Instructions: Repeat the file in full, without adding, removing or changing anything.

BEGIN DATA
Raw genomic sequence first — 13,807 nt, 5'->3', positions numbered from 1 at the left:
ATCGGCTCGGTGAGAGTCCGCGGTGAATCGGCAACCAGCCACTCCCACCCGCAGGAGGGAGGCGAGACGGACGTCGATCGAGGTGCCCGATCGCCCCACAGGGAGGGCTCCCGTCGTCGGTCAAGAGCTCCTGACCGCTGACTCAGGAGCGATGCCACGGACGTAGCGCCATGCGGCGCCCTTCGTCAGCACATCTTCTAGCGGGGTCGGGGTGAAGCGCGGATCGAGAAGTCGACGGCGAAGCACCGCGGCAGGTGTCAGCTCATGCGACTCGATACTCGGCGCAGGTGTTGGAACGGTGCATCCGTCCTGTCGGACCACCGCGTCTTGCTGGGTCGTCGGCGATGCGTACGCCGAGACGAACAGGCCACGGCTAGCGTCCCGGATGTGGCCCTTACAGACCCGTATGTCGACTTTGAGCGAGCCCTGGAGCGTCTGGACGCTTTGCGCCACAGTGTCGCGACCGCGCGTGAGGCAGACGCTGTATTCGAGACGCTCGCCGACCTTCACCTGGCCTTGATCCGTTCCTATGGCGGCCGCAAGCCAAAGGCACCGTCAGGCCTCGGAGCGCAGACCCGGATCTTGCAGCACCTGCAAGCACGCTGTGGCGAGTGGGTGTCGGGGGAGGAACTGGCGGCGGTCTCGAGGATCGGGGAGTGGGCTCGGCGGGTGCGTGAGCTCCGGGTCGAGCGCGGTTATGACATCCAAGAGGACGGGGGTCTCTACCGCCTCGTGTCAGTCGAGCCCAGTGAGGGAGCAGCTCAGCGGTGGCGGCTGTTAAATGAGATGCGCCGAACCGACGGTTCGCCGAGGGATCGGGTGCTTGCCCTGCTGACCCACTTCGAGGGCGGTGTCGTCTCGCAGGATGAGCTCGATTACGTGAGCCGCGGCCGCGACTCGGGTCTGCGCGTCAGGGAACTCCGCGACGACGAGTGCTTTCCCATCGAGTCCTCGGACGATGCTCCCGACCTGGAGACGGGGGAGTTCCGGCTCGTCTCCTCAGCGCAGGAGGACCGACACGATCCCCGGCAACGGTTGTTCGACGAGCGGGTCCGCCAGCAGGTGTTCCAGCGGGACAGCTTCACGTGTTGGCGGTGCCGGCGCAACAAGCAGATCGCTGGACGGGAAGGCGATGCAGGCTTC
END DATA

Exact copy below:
Raw genomic sequence first — 13,807 nt, 5'->3', positions numbered from 1 at the left:
ATCGGCTCGGTGAGAGTCCGCGGTGAATCGGCAACCAGCCACTCCCACCCGCAGGAGGGAGGCGAGACGGACGTCGATCGAGGTGCCCGATCGCCCCACAGGGAGGGCTCCCGTCGTCGGTCAAGAGCTCCTGACCGCTGACTCAGGAGCGATGCCACGGACGTAGCGCCATGCGGCGCCCTTCGTCAGCACATCTTCTAGCGGGGTCGGGGTGAAGCGCGGATCGAGAAGTCGACGGCGAAGCACCGCGGCAGGTGTCAGCTCATGCGACTCGATACTCGGCGCAGGTGTTGGAACGGTGCATCCGTCCTGTCGGACCACCGCGTCTTGCTGGGTCGTCGGCGATGCGTACGCCGAGACGAACAGGCCACGGCTAGCGTCCCGGATGTGGCCCTTACAGACCCGTATGTCGACTTTGAGCGAGCCCTGGAGCGTCTGGACGCTTTGCGCCACAGTGTCGCGACCGCGCGTGAGGCAGACGCTGTATTCGAGACGCTCGCCGACCTTCACCTGGCCTTGATCCGTTCCTATGGCGGCCGCAAGCCAAAGGCACCGTCAGGCCTCGGAGCGCAGACCCGGATCTTGCAGCACCTGCAAGCACGCTGTGGCGAGTGGGTGTCGGGGGAGGAACTGGCGGCGGTCTCGAGGATCGGGGAGTGGGCTCGGCGGGTGCGTGAGCTCCGGGTCGAGCGCGGTTATGACATCCAAGAGGACGGGGGTCTCTACCGCCTCGTGTCAGTCGAGCCCAGTGAGGGAGCAGCTCAGCGGTGGCGGCTGTTAAATGAGATGCGCCGAACCGACGGTTCGCCGAGGGATCGGGTGCTTGCCCTGCTGACCCACTTCGAGGGCGGTGTCGTCTCGCAGGATGAGCTCGATTACGTGAGCCGCGGCCGCGACTCGGGTCTGCGCGTCAGGGAACTCCGCGACGACGAGTGCTTTCCCATCGAGTCCTCGGACGATGCTCCCGACCTGGAGACGGGGGAGTTCCGGCTCGTCTCCTCAGCGCAGGAGGACCGACACGATCCCCGGCAACGGTTGTTCGACGAGCGGGTCCGCCAGCAGGTGTTCCAGCGGGACAGCTTCACGTGTTGGCGGTGCCGGCGCAACAAGCAGATCGCTGGACGGGAAGGCGATGCAGGCTTC